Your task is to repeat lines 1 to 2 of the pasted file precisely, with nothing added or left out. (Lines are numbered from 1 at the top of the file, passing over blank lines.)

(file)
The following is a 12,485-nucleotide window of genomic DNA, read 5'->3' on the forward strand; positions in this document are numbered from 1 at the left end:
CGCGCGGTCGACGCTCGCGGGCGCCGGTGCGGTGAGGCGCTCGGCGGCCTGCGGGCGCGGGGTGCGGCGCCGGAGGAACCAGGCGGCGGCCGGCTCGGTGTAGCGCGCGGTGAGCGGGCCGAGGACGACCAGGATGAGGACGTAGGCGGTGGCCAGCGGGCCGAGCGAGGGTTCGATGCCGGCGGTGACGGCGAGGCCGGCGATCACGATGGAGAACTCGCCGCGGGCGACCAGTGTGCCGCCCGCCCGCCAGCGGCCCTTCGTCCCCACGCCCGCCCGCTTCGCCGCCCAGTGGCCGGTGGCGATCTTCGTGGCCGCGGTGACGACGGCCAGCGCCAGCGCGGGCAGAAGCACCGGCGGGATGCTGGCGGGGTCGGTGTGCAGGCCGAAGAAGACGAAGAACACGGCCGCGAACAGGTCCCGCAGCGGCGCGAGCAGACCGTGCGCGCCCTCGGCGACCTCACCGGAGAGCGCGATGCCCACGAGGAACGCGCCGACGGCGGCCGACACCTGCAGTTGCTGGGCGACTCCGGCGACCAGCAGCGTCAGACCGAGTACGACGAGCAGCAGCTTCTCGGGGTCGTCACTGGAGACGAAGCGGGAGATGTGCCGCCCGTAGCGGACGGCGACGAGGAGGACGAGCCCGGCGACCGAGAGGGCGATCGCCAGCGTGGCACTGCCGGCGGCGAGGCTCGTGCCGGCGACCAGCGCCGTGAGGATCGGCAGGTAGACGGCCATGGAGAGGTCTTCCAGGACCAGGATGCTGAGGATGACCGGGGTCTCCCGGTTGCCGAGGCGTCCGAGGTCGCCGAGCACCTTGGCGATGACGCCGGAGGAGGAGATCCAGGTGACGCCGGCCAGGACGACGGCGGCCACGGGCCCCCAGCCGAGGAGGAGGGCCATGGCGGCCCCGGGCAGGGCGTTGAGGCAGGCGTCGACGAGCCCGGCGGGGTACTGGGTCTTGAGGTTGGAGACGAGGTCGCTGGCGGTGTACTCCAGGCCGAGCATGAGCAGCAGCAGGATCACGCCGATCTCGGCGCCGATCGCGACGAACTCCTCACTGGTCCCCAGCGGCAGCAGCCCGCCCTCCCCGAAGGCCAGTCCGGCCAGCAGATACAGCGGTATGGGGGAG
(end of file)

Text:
The following is a 12,485-nucleotide window of genomic DNA, read 5'->3' on the forward strand; positions in this document are numbered from 1 at the left end:
CGCGCGGTCGACGCTCGCGGGCGCCGGTGCGGTGAGGCGCTCGGCGGCCTGCGGGCGCGGGGTGCGGCGCCGGAGGAACCAGGCGGCGGCCGGCTCGGTGTAGCGCGCGGTGAGCGGGCCGAGGACGACCAGGATGAGGACGTAGGCGGTGGCCAGCGGGCCGAGCGAGGGTTCGATGCCGGCGGTGACGGCGAGGCCGGCGATCACGATGGAGAACTCGCCGCGGGCGACCAGTGTGCCGCCCGCCCGCCAGCGGCCCTTCGTCCCCACGCCCGCCCGCTTCGCCGCCCAGTGGCCGGTGGCGATCTTCGTGGCCGCGGTGACGACGGCCAGCGCCAGCGCGGGCAGAAGCACCGGCGGGATGCTGGCGGGGTCGGTGTGCAGGCCGAAGAAGACGAAGAACACGGCCGCGAACAGGTCCCGCAGCGGCGCGAGCAGACCGTGCGCGCCCTCGGCGACCTCACCGGAGAGCGCGATGCCCACGAGGAACGCGCCGACGGCGGCCGACACCTGCAGTTGCTGGGCGACTCCGGCGACCAGCAGCGTCAGACCGAGTACGACGAGCAGCAGCTTCTCGGGGTCGTCACTGGAGACGAAGCGGGAGATGTGCCGCCCGTAGCGGACGGCGACGAGGAGGACGAGCCCGGCGACCGAGAGGGCGATCGCCAGCGTGGCACTGCCGGCGGCGAGGCTCGTGCCGGCGACCAGCGCCGTGAGGATCGGCAGGTAGACGGCCATGGAGAGGTCTTCCAGGACCAGGATGCTGAGGATGACCGGGGTCTCCCGGTTGCCGAGGCGTCCGAGGTCGCCGAGCACCTTGGCGATGACGCCGGAGGAGGAGATCCAGGTGACGCCGGCCAGGACGACGGCGGCCACGGGCCCCCAGCCGAGGAGGAGGGCCATGGCGGCCCCGGGCAGGGCGTTGAGGCAGGCGTCGACGAGCCCGGCGGGGTACTGGGTCTTGAGGTTGGAGACGAGGTCGCTGGCGGTGTACTCCAGGCCGAGCATGAGCAGCAGCAGGATCACGCCGATCTCGGCGCCGATCGCGACGAACTCCTCACTGGTCCCCAGCGGCAGCAGCCCGCCCTCCCCGAAGGCCAGTCCGGCCAGCAGATACAGCGGTATGGGGGAG